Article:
Rijksmuseum Twenthe - Het kunstmuseum van Enschede

Paula Modersohn-Becker  between Worpswede and Paris

until 12 August 2018  Paula Modersohn-Becker (1876-1907), expressive and moving art of great beauty, now in Rijksmuseum Twenthe. This young woman first settles in Worpswede, near of Bremen. Soon she leaves for the bustling Paris to plunge into the most progressive art of her time.

On 31 December 1899, the young German artist Paula Becker boarded a train for Paris. It was the last day of the nineteenth century, and she was leaving her home in the artist'village of Worpswede to begin the twentieth in the pulsing heart of the international art world.


This was the first of four substantial periods Paula spent in the French capital between 1900 and 1907. Each time, she returned to the tranquillity of Worpswede, where see lived with her husband (married in 1901), the painter Otto Modersohn. In Paris, she spent much of her time alone, working hard and wholly focused on het art. Finding the artistic climate conductive to self development, she visited museums and galleries and took drawing lessons at various academies.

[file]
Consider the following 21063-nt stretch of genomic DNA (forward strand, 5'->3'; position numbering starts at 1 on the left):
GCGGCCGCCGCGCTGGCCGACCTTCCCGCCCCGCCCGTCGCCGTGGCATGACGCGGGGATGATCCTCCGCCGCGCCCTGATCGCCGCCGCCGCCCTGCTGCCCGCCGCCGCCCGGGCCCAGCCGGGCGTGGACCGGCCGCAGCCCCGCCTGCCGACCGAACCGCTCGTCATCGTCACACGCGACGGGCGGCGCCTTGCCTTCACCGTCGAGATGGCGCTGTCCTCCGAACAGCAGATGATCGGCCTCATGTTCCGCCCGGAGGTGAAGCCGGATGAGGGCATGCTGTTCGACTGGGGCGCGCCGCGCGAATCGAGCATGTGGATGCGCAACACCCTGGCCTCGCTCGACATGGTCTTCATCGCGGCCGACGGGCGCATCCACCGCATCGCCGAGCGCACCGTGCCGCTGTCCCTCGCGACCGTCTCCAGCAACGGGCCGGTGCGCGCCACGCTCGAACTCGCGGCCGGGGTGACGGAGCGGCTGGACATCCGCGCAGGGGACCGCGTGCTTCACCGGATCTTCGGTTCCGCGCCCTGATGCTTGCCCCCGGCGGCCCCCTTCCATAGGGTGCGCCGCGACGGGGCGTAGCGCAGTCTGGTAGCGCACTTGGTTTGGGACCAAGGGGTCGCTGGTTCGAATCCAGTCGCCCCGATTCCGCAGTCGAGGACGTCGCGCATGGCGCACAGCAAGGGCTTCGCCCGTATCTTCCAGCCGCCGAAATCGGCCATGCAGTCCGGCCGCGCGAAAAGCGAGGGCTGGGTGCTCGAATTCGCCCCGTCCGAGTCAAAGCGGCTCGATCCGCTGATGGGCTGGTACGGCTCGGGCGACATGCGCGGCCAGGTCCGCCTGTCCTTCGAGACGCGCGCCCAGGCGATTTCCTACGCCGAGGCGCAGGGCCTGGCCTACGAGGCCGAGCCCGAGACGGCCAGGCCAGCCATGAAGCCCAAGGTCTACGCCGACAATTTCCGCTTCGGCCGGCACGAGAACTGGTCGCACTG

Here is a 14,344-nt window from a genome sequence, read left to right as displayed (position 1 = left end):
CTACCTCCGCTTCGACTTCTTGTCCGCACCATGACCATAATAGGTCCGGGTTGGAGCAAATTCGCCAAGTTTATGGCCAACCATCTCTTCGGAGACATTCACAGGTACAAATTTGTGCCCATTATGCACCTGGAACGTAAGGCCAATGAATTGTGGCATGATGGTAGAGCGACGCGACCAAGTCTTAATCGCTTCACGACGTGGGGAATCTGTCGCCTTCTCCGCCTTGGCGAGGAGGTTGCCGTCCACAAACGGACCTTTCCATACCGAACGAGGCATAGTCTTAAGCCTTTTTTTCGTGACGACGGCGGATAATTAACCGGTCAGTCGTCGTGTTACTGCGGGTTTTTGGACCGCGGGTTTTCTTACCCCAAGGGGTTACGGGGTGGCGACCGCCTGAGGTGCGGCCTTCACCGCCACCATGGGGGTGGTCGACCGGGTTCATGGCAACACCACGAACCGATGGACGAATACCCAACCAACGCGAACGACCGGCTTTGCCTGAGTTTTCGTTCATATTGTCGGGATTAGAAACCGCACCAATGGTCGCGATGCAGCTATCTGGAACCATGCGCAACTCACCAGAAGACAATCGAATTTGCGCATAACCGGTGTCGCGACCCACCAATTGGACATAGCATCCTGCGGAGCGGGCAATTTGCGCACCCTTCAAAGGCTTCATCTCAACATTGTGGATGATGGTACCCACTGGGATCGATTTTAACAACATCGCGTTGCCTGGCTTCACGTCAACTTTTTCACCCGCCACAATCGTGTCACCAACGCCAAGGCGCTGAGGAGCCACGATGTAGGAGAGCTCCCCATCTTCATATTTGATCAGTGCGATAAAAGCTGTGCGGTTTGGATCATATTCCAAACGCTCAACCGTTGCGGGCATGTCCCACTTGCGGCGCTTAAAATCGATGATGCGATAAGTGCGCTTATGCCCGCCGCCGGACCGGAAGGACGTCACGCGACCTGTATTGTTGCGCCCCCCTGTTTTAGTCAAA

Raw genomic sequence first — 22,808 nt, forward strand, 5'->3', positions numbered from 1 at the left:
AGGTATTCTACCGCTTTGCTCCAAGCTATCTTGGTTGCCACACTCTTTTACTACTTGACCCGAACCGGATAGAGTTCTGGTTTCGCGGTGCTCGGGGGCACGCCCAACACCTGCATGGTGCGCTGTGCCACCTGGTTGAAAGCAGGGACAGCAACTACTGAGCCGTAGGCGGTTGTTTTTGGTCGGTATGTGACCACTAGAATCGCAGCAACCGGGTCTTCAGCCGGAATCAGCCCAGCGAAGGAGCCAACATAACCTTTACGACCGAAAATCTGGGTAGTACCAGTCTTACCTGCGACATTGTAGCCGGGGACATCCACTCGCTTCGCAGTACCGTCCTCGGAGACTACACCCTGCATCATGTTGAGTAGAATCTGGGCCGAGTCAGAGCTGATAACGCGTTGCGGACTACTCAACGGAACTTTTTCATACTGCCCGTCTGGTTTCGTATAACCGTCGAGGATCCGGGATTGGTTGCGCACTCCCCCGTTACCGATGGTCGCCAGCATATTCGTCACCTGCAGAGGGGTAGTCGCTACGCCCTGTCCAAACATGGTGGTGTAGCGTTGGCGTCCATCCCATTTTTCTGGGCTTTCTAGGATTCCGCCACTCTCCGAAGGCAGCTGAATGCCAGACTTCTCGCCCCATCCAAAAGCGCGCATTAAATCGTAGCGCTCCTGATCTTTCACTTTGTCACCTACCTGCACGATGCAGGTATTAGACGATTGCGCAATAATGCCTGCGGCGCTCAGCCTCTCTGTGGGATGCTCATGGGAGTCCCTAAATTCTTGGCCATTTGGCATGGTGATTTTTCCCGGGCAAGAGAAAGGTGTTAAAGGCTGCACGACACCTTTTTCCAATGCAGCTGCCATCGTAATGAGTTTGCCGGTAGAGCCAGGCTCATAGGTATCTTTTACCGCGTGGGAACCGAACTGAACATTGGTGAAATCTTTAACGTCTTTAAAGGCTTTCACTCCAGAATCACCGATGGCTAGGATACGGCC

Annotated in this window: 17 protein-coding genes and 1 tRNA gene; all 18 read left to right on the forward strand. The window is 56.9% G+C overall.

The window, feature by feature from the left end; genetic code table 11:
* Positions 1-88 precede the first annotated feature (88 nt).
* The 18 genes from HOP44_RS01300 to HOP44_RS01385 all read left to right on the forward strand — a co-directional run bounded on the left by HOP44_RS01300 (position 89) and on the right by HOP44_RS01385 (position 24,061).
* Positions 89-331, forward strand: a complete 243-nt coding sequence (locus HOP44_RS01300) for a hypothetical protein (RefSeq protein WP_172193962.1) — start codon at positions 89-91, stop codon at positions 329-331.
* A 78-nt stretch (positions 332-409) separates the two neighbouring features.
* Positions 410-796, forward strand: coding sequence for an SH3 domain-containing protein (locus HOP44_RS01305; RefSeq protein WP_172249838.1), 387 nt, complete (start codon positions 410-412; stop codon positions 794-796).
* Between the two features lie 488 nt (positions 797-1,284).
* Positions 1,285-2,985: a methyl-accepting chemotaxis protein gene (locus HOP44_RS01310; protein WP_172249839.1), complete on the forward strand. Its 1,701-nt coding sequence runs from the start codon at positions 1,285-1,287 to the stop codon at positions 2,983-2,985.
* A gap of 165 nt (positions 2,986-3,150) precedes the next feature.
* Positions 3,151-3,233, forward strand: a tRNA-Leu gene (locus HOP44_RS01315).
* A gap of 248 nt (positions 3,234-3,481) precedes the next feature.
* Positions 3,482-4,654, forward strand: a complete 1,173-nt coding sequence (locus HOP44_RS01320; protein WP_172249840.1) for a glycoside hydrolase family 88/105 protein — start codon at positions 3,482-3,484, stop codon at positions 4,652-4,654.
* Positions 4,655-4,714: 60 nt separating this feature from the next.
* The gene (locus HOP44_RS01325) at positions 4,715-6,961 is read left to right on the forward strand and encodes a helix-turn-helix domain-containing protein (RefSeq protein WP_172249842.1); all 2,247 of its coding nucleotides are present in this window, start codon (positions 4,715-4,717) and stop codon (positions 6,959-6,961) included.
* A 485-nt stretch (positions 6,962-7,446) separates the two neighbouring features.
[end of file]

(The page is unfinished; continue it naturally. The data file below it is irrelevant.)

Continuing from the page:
Paula Modersohn-Becker could never dicide between the two worlds. But thanks to her experience in Paris, she blended the infuences of her beloved village and the international avantgarde. As an early expressionist, she begam the most progressive German artist of her time.


Her meteoric rise came to an abrupt end in 1907. After the birth of her daughter Mathilde, she sufferd an embolism and died, aged only 31.